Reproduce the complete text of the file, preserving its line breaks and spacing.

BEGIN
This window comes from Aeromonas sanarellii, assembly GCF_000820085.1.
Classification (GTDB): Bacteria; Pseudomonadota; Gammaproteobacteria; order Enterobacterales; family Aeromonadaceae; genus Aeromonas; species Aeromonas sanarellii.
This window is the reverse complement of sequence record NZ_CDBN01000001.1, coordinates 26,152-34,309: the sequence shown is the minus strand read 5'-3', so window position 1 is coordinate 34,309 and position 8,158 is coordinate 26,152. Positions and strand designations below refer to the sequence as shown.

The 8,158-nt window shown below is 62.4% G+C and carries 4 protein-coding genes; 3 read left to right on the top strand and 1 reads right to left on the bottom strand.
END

This window comes from Aeromonas sanarellii, assembly GCF_000820085.1.
Classification (GTDB): Bacteria; Pseudomonadota; Gammaproteobacteria; order Enterobacterales; family Aeromonadaceae; genus Aeromonas; species Aeromonas sanarellii.
This window is the reverse complement of sequence record NZ_CDBN01000001.1, coordinates 26,152-34,309: the sequence shown is the minus strand read 5'-3', so window position 1 is coordinate 34,309 and position 8,158 is coordinate 26,152. Positions and strand designations below refer to the sequence as shown.

The 8,158-nt window shown below is 62.4% G+C and carries 4 protein-coding genes; 3 read left to right on the top strand and 1 reads right to left on the bottom strand.